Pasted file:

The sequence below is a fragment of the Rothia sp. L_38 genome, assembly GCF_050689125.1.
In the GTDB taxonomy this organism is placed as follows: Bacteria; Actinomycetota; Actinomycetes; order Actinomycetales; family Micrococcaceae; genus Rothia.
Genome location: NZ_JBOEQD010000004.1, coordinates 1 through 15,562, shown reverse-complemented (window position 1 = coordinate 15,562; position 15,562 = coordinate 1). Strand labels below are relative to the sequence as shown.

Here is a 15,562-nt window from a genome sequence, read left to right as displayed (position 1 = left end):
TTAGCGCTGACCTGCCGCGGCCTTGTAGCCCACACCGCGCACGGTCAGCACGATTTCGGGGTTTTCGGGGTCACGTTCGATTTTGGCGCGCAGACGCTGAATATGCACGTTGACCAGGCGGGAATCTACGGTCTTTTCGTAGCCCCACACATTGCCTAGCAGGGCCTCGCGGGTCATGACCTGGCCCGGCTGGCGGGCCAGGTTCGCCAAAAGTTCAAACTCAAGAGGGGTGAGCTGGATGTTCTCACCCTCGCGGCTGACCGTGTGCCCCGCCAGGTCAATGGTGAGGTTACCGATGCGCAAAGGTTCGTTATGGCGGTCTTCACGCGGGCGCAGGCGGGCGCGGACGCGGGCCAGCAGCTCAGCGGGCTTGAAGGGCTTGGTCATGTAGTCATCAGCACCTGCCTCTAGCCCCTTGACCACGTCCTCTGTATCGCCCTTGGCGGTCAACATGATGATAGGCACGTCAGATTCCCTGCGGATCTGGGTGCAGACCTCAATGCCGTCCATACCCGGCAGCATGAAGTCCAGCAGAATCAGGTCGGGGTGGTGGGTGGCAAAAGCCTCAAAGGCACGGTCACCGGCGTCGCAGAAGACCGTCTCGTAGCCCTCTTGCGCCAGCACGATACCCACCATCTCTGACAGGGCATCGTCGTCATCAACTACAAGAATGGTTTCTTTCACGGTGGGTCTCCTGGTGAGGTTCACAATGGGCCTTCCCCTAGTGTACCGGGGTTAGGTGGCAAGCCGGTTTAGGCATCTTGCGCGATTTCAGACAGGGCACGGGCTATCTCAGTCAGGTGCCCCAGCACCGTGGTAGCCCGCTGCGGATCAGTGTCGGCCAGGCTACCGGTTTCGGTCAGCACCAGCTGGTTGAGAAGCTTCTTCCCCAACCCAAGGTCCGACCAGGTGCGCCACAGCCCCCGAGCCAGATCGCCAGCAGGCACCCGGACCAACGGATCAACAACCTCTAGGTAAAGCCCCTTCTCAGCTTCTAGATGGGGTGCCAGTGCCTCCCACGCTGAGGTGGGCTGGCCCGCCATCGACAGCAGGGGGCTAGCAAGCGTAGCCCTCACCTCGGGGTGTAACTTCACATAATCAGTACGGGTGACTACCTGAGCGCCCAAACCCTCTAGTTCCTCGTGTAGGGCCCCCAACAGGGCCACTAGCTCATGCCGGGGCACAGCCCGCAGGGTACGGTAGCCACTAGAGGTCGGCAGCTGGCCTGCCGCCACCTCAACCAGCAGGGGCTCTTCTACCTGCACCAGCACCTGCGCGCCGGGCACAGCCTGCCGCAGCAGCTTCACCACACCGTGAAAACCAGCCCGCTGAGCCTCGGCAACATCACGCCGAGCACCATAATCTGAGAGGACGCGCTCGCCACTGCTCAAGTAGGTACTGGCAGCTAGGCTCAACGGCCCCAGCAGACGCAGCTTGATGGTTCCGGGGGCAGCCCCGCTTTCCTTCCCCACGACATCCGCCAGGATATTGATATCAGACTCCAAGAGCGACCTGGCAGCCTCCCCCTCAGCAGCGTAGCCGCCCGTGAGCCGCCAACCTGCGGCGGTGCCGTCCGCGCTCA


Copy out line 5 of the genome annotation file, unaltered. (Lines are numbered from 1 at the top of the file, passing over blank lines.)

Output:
TTAGCGCTGACCTGCCGCGGCCTTGTAGCCCACACCGCGCACGGTCAGCACGATTTCGGGGTTTTCGGGGTCACGTTCGATTTTGGCGCGCAGACGCTGAATATGCACGTTGACCAGGCGGGAATCTACGGTCTTTTCGTAGCCCCACACATTGCCTAGCAGGGCCTCGCGGGTCATGACCTGGCCCGGCTGGCGGGCCAGGTTCGCCAAAAGTTCAAACTCAAGAGGGGTGAGCTGGATGTTCTCACCCTCGCGGCTGACCGTGTGCCCCGCCAGGTCAATGGTGAGGTTACCGATGCGCAAAGGTTCGTTATGGCGGTCTTCACGCGGGCGCAGGCGGGCGCGGACGCGGGCCAGCAGCTCAGCGGGCTTGAAGGGCTTGGTCATGTAGTCATCAGCACCTGCCTCTAGCCCCTTGACCACGTCCTCTGTATCGCCCTTGGCGGTCAACATGATGATAGGCACGTCAGATTCCCTGCGGATCTGGGTGCAGACCTCAATGCCGTCCATACCCGGCAGCATGAAGTCCAGCAGAATCAGGTCGGGGTGGTGGGTGGCAAAAGCCTCAAAGGCACGGTCACCGGCGTCGCAGAAGACCGTCTCGTAGCCCTCTTGCGCCAGCACGATACCCACCATCTCTGACAGGGCATCGTCGTCATCAACTACAAGAATGGTTTCTTTCACGGTGGGTCTCCTGGTGAGGTTCACAATGGGCCTTCCCCTAGTGTACCGGGGTTAGGTGGCAAGCCGGTTTAGGCATCTTGCGCGATTTCAGACAGGGCACGGGCTATCTCAGTCAGGTGCCCCAGCACCGTGGTAGCCCGCTGCGGATCAGTGTCGGCCAGGCTACCGGTTTCGGTCAGCACCAGCTGGTTGAGAAGCTTCTTCCCCAACCCAAGGTCCGACCAGGTGCGCCACAGCCCCCGAGCCAGATCGCCAGCAGGCACCCGGACCAACGGATCAACAACCTCTAGGTAAAGCCCCTTCTCAGCTTCTAGATGGGGTGCCAGTGCCTCCCACGCTGAGGTGGGCTGGCCCGCCATCGACAGCAGGGGGCTAGCAAGCGTAGCCCTCACCTCGGGGTGTAACTTCACATAATCAGTACGGGTGACTACCTGAGCGCCCAAACCCTCTAGTTCCTCGTGTAGGGCCCCCAACAGGGCCACTAGCTCATGCCGGGGCACAGCCCGCAGGGTACGGTAGCCACTAGAGGTCGGCAGCTGGCCTGCCGCCACCTCAACCAGCAGGGGCTCTTCTACCTGCACCAGCACCTGCGCGCCGGGCACAGCCTGCCGCAGCAGCTTCACCACACCGTGAAAACCAGCCCGCTGAGCCTCGGCAACATCACGCCGAGCACCATAATCTGAGAGGACGCGCTCGCCACTGCTCAAGTAGGTACTGGCAGCTAGGCTCAACGGCCCCAGCAGACGCAGCTTGATGGTTCCGGGGGCAGCCCCGCTTTCCTTCCCCACGACATCCGCCAGGATATTGATATCAGACTCCAAGAGCGACCTGGCAGCCTCCCCCTCAGCAGCGTAGCCGCCCGTGAGCCGCCAACCTGCGGCGGTGCCGTCCGCGCTCA